We live in an uncertain time. The huge financial pressures central Government is facing around spending decisions is filtering down to local councils across the UK. Local authorities have been cost cutting where possible, with a number of councils resorting to turning off street lighting at night to save on electricity bills.
While this may seem like a quick and easy money-saving solution, night-time blackouts have repercussions on residents’ safety and quality of life, and are not sustainable cost-saving solutions. There are smart investments to be made in lighting infrastructure that can save public sector money without cutting frontline services.
Nick Farraway, vice president and general manager for Cree Lighting EMEA discusses in this month’s issue of PSB Magazine…
With the recent advances in LED technology, investing in quality urban lighting guarantees significant energy savings as well as safe neighbourhoods for the long-term. High-quality LEDs require up to 70% less energy than traditional street lanterns, making them much less costly to run.
Moreover, they have longer lifetimes and high reliability which also significantly reduce maintenance costs.
Local government needs to understand the cost of operating current systems to really see the value of changing to energy efficient lighting systems.
A number of UK councils have already made the switch to LED lighting to reap the long-term cost benefits. As part of the London Borough of Hackney’s plan to improve Shoreditch Park in 2009 for instance, the council installed 54 LED luminaires to illuminate the park’s pathways at night.
It is estimated that over the next twenty years, these luminaries will save the council £66,000 in maintenance costs alone, while making the park a safer place after dark.
A good public lighting system will deliver further efficiency through the adequate use of its lighting controls, which allow users to automatically switch lights on and off, and control brightness levels to suit the urban environment.
These controls enable councils to create a specific lighting effect and meet regional requirements around light pollution, while cutting back on inflated energy bills.
The savings generated from the switch to LED lighting can be used to repay the investment and support local community projects.
However, the benefits of LED lighting technology is not just limited to cost-cutting. It also plays an important role in ensuring local authorities meet their sustainability energy targets.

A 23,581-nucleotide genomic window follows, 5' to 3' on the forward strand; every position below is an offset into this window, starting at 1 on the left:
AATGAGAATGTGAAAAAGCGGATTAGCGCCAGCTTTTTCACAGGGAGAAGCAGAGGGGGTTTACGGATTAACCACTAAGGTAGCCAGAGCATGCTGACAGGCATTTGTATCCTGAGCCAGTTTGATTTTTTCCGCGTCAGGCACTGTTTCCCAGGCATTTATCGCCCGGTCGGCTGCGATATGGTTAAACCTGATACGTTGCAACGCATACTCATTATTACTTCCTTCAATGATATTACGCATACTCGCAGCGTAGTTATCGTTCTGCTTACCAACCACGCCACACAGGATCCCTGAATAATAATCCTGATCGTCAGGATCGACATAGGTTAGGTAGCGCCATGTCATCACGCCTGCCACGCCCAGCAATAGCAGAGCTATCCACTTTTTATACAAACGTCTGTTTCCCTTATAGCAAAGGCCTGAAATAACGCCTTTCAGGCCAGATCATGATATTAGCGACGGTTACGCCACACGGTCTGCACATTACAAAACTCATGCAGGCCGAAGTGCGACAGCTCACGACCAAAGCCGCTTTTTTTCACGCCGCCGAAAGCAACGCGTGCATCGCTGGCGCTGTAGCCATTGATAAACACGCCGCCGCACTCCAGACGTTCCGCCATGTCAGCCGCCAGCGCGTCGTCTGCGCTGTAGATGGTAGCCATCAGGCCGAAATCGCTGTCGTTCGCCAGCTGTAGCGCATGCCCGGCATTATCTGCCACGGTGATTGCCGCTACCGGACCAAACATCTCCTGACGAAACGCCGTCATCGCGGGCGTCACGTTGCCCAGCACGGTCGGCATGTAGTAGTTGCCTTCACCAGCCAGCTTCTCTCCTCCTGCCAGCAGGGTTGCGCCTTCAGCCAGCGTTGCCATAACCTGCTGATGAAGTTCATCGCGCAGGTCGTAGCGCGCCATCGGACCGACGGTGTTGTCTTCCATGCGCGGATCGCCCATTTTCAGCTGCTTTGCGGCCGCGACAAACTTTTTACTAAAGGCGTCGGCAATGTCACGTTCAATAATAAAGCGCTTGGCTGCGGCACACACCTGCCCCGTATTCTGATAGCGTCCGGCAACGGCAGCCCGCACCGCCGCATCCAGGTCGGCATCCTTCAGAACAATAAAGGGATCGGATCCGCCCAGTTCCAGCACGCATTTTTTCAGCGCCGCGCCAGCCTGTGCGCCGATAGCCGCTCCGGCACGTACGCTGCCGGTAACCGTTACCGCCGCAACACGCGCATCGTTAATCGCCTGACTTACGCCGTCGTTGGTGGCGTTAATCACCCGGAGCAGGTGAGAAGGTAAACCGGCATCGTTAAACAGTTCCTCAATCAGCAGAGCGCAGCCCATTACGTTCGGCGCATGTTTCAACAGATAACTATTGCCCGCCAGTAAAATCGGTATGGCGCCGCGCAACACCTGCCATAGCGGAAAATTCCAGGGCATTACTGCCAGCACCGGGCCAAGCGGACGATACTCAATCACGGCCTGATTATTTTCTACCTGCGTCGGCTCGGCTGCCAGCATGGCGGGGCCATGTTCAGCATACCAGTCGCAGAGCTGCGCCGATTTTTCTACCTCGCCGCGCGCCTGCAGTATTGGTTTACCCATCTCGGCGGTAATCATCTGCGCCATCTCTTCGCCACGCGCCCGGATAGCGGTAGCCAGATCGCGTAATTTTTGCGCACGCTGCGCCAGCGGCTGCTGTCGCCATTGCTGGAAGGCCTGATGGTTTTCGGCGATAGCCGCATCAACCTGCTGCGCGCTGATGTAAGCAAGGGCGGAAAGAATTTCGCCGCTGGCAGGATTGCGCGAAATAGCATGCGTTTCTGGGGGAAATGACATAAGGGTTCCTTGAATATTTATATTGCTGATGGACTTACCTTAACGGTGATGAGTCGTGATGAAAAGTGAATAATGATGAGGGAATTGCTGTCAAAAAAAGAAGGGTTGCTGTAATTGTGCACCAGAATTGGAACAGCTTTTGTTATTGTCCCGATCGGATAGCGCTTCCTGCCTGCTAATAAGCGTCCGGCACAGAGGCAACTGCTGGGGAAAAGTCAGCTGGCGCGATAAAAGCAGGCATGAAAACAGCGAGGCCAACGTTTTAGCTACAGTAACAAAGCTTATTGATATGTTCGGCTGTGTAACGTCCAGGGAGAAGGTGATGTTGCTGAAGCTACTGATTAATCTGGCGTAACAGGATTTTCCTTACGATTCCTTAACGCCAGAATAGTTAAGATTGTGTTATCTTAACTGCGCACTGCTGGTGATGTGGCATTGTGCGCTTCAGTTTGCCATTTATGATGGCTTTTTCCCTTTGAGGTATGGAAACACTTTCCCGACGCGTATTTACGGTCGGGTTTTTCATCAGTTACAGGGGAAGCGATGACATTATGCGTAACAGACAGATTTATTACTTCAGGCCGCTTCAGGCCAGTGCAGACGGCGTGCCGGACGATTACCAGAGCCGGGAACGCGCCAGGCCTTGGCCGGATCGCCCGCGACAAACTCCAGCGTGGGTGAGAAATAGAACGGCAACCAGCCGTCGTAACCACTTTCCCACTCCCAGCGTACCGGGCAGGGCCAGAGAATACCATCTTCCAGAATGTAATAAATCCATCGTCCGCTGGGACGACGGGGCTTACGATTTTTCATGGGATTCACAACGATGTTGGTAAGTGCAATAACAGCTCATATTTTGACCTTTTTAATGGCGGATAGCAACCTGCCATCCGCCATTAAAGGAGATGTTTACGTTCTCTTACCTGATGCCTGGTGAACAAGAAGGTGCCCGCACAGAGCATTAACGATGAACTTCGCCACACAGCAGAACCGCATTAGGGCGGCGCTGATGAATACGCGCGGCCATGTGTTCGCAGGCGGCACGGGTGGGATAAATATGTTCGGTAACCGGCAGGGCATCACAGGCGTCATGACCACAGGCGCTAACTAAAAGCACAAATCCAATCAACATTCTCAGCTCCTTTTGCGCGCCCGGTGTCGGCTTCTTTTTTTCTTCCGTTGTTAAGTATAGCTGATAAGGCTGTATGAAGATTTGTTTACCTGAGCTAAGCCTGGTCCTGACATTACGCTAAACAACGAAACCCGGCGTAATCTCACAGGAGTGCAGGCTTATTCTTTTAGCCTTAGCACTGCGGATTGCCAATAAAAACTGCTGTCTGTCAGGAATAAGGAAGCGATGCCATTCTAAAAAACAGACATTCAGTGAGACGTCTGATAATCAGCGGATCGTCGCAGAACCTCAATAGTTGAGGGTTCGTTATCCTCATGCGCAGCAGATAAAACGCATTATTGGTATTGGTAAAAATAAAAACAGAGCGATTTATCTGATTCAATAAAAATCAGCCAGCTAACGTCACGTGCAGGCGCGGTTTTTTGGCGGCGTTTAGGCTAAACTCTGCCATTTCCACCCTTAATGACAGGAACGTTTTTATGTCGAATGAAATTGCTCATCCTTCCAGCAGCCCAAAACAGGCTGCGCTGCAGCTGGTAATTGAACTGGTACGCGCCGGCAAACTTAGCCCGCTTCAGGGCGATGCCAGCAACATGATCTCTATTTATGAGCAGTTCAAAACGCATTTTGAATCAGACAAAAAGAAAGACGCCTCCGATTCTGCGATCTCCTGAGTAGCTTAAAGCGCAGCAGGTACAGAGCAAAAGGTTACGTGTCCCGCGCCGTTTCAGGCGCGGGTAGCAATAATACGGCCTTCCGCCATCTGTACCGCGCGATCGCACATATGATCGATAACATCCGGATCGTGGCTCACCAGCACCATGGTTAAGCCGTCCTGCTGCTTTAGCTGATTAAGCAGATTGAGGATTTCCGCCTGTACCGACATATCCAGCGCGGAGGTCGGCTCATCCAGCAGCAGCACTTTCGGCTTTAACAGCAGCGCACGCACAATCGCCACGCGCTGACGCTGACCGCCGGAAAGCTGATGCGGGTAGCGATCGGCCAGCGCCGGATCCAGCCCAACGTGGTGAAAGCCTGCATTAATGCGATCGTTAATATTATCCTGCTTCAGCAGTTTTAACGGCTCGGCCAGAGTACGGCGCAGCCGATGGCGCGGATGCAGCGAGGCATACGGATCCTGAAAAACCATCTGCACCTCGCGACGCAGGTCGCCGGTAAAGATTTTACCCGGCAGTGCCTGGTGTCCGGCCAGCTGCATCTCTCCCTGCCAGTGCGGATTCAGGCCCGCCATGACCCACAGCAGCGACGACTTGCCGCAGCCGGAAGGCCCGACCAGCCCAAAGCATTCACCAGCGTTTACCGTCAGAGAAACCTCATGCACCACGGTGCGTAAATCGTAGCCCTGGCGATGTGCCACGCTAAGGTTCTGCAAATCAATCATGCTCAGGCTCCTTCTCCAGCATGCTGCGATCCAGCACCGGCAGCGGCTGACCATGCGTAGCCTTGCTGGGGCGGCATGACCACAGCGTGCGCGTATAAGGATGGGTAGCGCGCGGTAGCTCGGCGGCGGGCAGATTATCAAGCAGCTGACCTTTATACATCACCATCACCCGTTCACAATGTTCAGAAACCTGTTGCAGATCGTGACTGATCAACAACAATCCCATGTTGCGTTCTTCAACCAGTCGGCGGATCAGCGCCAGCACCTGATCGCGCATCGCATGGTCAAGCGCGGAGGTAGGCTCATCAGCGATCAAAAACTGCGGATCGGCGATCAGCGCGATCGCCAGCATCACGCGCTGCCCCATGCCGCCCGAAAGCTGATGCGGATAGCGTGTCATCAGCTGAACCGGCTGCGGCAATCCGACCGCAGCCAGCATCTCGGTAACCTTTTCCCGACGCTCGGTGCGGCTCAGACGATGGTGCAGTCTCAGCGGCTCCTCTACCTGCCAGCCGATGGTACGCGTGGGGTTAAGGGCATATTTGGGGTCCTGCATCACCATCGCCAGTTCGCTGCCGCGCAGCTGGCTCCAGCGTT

For example, the LED lighting installation in Shoreditch Park is expected to drastically reduce local CO2 emissions. By 2025, the Borough of Hackney will have saved the equivalent of 8,000 trees, simply by using energy efficient lighting in one of its parks.
LEDs themselves are a sustainable investment as the LED control systems are based on software that can be updated as technology advances, ensuring the product is future ready.
The halo effect of LED technology is becoming increasingly evident as more and more councils around the country adopt the technology.
As LED technology advances and prices become more competitive, public sector executives recognise that there is a clear business case to be made for investing in LED lighting.
That said, a number of councils have rushed to adopt cheaper LED lighting systems with poor glare control, which can present a security hazard or even disturb residents living nearby.
In order to make the switch to LED lighting seamless, sustainable and comfortable for all, it is important to opt for a system with high-quality optical control that prevents spill-light and directs the light only where it is needed.
Over the next five years, we expect to see a rise in demand for specific and high-quality lighting solutions that combine LED performance with sophisticated designs in towns and cities across the UK.
In 2011, the Landscape Partnership responsible for Fordham Park in the London Borough of Lewisham, commissioned a truly unique lighting project that brought together advanced LED technology with a bespoke design that evokes the playfulness of the park.
The park’s pathways are now lit with LED fixtures, built into custom-made metal lamp posts which were designed based on the industrial ventilation pipes on the buildings visible from the park.
As well as illuminating the space, these lamps also cast intense spots of light on the points of intersection of the footpaths, creating a better sense of space. Decorative red, blue and green LED markers also line the park pathways to remind visitors of the fun atmosphere of the park, even after nightfall.
This project is a prime example of how quality LED lighting can bring an area to life after dark, transforming it into a beautiful and truly welcoming space for residents with a clear and distinctive white light.
More and more, we are seeing LED technology paired with communication technologies, sensors and data mining programmes to really turn public lighting into a multi-purpose service for the community.
In the near future, we expect more towns and cities across the UK to make use of intelligent lighting systems that use noise or motion sensors to increase or decrease illumination, as well as sensors that monitor traffic flow and are able to turn on CCTV cameras, or alert community safety responses in the case of an emergency.
Lighting networks are increasingly becoming genuine data transmission networks, offering councils greater flexibility and cost-saving benefits, and it is only a matter of time until smart lighting takes centre stage in the public sector in the UK.
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